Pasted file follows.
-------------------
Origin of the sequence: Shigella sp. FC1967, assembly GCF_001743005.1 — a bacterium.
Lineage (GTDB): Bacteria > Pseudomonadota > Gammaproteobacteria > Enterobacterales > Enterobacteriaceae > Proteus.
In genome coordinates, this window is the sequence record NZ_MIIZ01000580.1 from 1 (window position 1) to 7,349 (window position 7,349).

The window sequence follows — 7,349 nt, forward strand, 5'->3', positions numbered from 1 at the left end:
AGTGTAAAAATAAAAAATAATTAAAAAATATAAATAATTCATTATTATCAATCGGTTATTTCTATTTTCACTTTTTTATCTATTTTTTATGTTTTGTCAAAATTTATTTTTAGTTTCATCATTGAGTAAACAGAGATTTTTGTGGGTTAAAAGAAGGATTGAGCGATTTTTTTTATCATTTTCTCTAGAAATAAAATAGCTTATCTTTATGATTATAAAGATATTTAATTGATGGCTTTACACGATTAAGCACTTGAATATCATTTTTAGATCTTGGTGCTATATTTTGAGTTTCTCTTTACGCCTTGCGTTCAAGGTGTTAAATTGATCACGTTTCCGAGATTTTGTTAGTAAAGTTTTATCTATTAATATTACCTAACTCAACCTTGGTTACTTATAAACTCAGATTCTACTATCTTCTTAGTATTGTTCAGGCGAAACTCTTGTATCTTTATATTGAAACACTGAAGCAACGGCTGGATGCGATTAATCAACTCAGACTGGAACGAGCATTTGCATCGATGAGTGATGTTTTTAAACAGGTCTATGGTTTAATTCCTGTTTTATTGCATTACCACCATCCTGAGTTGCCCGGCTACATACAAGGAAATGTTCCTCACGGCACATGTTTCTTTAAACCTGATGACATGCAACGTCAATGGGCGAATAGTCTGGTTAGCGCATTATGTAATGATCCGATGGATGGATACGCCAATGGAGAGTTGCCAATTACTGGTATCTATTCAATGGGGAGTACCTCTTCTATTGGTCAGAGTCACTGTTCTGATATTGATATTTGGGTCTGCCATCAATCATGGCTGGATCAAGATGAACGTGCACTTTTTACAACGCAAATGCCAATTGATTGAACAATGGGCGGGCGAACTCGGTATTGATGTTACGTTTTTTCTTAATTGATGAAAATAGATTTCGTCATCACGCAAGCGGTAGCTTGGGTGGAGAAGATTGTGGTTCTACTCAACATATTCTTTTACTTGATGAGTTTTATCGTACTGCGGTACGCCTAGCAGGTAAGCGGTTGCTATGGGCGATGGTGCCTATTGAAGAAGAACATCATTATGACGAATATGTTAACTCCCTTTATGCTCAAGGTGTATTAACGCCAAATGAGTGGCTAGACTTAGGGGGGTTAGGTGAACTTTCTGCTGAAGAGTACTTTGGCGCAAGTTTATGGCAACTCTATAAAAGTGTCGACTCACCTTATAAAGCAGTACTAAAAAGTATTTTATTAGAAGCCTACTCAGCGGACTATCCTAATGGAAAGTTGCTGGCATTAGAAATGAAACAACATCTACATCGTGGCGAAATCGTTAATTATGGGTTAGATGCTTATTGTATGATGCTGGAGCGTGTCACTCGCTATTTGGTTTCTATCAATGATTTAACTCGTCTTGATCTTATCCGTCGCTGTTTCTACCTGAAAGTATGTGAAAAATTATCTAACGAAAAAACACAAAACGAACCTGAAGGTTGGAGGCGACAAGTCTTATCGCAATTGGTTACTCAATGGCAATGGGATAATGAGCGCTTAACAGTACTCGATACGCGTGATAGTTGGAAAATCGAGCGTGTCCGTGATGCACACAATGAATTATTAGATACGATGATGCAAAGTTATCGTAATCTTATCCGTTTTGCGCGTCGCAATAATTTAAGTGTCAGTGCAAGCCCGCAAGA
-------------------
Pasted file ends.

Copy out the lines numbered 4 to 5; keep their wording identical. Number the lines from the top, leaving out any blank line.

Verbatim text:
The window sequence follows — 7,349 nt, forward strand, 5'->3', positions numbered from 1 at the left end:
AGTGTAAAAATAAAAAATAATTAAAAAATATAAATAATTCATTATTATCAATCGGTTATTTCTATTTTCACTTTTTTATCTATTTTTTATGTTTTGTCAAAATTTATTTTTAGTTTCATCATTGAGTAAACAGAGATTTTTGTGGGTTAAAAGAAGGATTGAGCGATTTTTTTTATCATTTTCTCTAGAAATAAAATAGCTTATCTTTATGATTATAAAGATATTTAATTGATGGCTTTACACGATTAAGCACTTGAATATCATTTTTAGATCTTGGTGCTATATTTTGAGTTTCTCTTTACGCCTTGCGTTCAAGGTGTTAAATTGATCACGTTTCCGAGATTTTGTTAGTAAAGTTTTATCTATTAATATTACCTAACTCAACCTTGGTTACTTATAAACTCAGATTCTACTATCTTCTTAGTATTGTTCAGGCGAAACTCTTGTATCTTTATATTGAAACACTGAAGCAACGGCTGGATGCGATTAATCAACTCAGACTGGAACGAGCATTTGCATCGATGAGTGATGTTTTTAAACAGGTCTATGGTTTAATTCCTGTTTTATTGCATTACCACCATCCTGAGTTGCCCGGCTACATACAAGGAAATGTTCCTCACGGCACATGTTTCTTTAAACCTGATGACATGCAACGTCAATGGGCGAATAGTCTGGTTAGCGCATTATGTAATGATCCGATGGATGGATACGCCAATGGAGAGTTGCCAATTACTGGTATCTATTCAATGGGGAGTACCTCTTCTATTGGTCAGAGTCACTGTTCTGATATTGATATTTGGGTCTGCCATCAATCATGGCTGGATCAAGATGAACGTGCACTTTTTACAACGCAAATGCCAATTGATTGAACAATGGGCGGGCGAACTCGGTATTGATGTTACGTTTTTTCTTAATTGATGAAAATAGATTTCGTCATCACGCAAGCGGTAGCTTGGGTGGAGAAGATTGTGGTTCTACTCAACATATTCTTTTACTTGATGAGTTTTATCGTACTGCGGTACGCCTAGCAGGTAAGCGGTTGCTATGGGCGATGGTGCCTATTGAAGAAGAACATCATTATGACGAATATGTTAACTCCCTTTATGCTCAAGGTGTATTAACGCCAAATGAGTGGCTAGACTTAGGGGGGTTAGGTGAACTTTCTGCTGAAGAGTACTTTGGCGCAAGTTTATGGCAACTCTATAAAAGTGTCGACTCACCTTATAAAGCAGTACTAAAAAGTATTTTATTAGAAGCCTACTCAGCGGACTATCCTAATGGAAAGTTGCTGGCATTAGAAATGAAACAACATCTACATCGTGGCGAAATCGTTAATTATGGGTTAGATGCTTATTGTATGATGCTGGAGCGTGTCACTCGCTATTTGGTTTCTATCAATGATTTAACTCGTCTTGATCTTATCCGTCGCTGTTTCTACCTGAAAGTATGTGAAAAATTATCTAACGAAAAAACACAAAACGAACCTGAAGGTTGGAGGCGACAAGTCTTATCGCAATTGGTTACTCAATGGCAATGGGATAATGAGCGCTTAACAGTACTCGATACGCGTGATAGTTGGAAAATCGAGCGTGTCCGTGATGCACACAATGAATTATTAGATACGATGATGCAAAGTTATCGTAATCTTATCCGTTTTGCGCGTCGCAATAATTTAAGTGTCAGTGCAAGCCCGCAAGA